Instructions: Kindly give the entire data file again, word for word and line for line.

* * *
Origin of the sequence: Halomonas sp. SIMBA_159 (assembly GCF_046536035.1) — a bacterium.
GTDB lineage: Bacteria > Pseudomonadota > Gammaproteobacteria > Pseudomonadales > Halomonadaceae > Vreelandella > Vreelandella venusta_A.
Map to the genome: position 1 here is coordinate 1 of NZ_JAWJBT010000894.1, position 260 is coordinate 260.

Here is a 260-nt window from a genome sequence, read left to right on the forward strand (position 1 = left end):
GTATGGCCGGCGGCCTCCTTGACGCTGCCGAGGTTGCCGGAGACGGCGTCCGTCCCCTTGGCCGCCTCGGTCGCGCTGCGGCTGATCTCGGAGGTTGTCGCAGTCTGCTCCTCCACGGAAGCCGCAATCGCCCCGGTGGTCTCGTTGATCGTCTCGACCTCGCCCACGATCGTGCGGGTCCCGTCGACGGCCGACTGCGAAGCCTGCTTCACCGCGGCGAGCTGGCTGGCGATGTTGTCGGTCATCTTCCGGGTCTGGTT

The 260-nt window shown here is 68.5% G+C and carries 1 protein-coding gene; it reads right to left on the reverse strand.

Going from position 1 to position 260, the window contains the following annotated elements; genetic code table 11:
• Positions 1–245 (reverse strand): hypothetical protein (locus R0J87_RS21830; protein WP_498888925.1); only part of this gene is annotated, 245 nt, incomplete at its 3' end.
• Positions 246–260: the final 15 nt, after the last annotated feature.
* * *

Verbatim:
Origin of the sequence: Halomonas sp. SIMBA_159 (assembly GCF_046536035.1) — a bacterium.
GTDB lineage: Bacteria > Pseudomonadota > Gammaproteobacteria > Pseudomonadales > Halomonadaceae > Vreelandella > Vreelandella venusta_A.
Map to the genome: position 1 here is coordinate 1 of NZ_JAWJBT010000894.1, position 260 is coordinate 260.

Here is a 260-nt window from a genome sequence, read left to right on the forward strand (position 1 = left end):
GTATGGCCGGCGGCCTCCTTGACGCTGCCGAGGTTGCCGGAGACGGCGTCCGTCCCCTTGGCCGCCTCGGTCGCGCTGCGGCTGATCTCGGAGGTTGTCGCAGTCTGCTCCTCCACGGAAGCCGCAATCGCCCCGGTGGTCTCGTTGATCGTCTCGACCTCGCCCACGATCGTGCGGGTCCCGTCGACGGCCGACTGCGAAGCCTGCTTCACCGCGGCGAGCTGGCTGGCGATGTTGTCGGTCATCTTCCGGGTCTGGTT

The 260-nt window shown here is 68.5% G+C and carries 1 protein-coding gene; it reads right to left on the reverse strand.

Going from position 1 to position 260, the window contains the following annotated elements; genetic code table 11:
• Positions 1–245 (reverse strand): hypothetical protein (locus R0J87_RS21830; protein WP_498888925.1); only part of this gene is annotated, 245 nt, incomplete at its 3' end.
• Positions 246–260: the final 15 nt, after the last annotated feature.